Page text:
Sports Nutrition: Are You Eating Right As An Athlete?

Sports Nutrition: Are You Eating Right As An Athlete?

As an athlete you have a slightly different diet than the average person. Since you are moving more, you need enough energy for your activities.

For the average person, the American Dietary Guidelines recommends the following:

• Consume a variety of nutrient-rich foods and beverages within and among the basic food groups and choosing foods that reduce the intake of saturated and trans fats, cholesterol, added sugars, salt, and alcohol.

• Meet recommended intakes within energy needs by adopting a balanced eating pattern.
As an athlete, you must follow these dietary recommendations not only for your health but also for your athletic performance.

Protein is an important part of an athlete’s diet. However, you are not encouraged to eat more than your recommended protein intake because your body will store that excess calories in the form of fat tissues. If you want to develop muscle mass, you have to do strength training and take in just a little more than your recommended intake of carbohydrates as well as small amounts protein, but not too much or you’ll end up developing love handles.

Carbohydrates are the body’s main source of energy and as an athlete you need to eat more energy-giving foods to sustain you. Even desserts are a green-zone for athletes since most of these are rich in sugar and are good sources of carbohydrates.

Fats or lipids are also sources of energy, just like carbohydrates. It is a common misconception that fats are bad for you. There are good fats and there are bad fats. Good fats are the monounsaturated and polyunsaturated fats whereas the fats you should avoid are saturated and trans fats.

Some of the American Dietary Guidelines recommendations on fat intake are as follows:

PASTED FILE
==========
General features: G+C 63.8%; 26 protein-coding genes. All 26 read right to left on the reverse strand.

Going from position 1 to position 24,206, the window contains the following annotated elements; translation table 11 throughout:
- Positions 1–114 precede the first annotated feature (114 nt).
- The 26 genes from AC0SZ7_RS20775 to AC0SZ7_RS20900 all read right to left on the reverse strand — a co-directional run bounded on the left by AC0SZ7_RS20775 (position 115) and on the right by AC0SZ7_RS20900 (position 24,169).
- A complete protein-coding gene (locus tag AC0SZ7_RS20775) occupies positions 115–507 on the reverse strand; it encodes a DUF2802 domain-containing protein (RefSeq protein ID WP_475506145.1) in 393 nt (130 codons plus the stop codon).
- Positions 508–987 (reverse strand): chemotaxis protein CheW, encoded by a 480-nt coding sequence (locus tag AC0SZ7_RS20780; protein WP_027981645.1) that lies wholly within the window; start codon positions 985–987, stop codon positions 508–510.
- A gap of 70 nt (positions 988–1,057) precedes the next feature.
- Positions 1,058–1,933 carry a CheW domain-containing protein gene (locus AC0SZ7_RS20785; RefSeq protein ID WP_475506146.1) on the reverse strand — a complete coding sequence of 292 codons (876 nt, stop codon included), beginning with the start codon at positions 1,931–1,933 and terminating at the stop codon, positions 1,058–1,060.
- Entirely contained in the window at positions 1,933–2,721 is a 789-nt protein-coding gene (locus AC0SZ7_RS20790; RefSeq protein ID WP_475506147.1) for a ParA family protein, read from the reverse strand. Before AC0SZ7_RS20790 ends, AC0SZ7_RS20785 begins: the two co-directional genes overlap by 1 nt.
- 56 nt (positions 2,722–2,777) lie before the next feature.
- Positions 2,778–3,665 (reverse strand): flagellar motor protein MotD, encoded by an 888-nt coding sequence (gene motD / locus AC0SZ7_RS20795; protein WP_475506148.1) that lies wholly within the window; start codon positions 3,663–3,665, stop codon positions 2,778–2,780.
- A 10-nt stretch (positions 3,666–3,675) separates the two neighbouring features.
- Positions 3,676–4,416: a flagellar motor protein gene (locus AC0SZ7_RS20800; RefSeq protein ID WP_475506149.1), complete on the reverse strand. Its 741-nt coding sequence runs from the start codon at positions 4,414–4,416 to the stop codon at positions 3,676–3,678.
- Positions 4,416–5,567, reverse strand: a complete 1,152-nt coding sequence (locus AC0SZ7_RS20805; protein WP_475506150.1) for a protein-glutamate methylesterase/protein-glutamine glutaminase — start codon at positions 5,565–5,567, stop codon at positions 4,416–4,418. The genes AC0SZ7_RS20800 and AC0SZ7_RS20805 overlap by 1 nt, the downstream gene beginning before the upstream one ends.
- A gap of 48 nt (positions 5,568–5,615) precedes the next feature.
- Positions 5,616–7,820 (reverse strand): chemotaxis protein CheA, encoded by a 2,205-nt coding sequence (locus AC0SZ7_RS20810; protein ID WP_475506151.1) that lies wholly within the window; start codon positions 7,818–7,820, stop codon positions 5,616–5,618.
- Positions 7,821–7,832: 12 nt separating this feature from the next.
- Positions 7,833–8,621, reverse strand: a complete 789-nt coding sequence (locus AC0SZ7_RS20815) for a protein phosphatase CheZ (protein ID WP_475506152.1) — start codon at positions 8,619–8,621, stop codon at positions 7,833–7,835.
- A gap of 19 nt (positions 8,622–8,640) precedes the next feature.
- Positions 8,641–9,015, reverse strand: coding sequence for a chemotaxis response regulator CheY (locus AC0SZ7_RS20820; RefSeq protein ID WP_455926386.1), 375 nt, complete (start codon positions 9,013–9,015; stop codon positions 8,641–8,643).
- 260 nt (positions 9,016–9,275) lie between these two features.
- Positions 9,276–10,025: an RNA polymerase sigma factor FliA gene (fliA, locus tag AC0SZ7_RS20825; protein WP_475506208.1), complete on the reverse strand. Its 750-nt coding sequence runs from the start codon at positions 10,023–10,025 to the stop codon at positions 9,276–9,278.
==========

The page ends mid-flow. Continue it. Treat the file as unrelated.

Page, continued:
• Consume less than 10 percent of calories from saturated fatty acids and less than 300 mg/day of cholesterol, and keep trans fatty acid consumption as low as possible.

• Keep total fat intake between 20 to 35 percent of calories, with most fats coming from sources of polyunsaturated and monounsaturated fatty acids, such as fish, nuts, and vegetable oils.

Proper nutrition is as essential as constant practice for an athlete. Your body must be able to respond to the demands you make and that means eating the rights foods at the right amounts to be able to fully achieve your competitive potentials.

In addition to eating right, you must also be well-hydrated. Adequate water intake is vital to your body as you continuously lose fluids and electrolytes through perspiration, urinating and defecating, as well as in breathing.

Remember that water is important in nutrient transport. You need water to carry those nutrients you get from the healthy foods you eat to the muscles, organs, and cells where these nutrients are most needed.

As an athlete, you should even be more attentive to what you eat because you also demand more from your body than the average person. Therefore, you should supply it with the nutrients it needs, and in the right amounts, of course.

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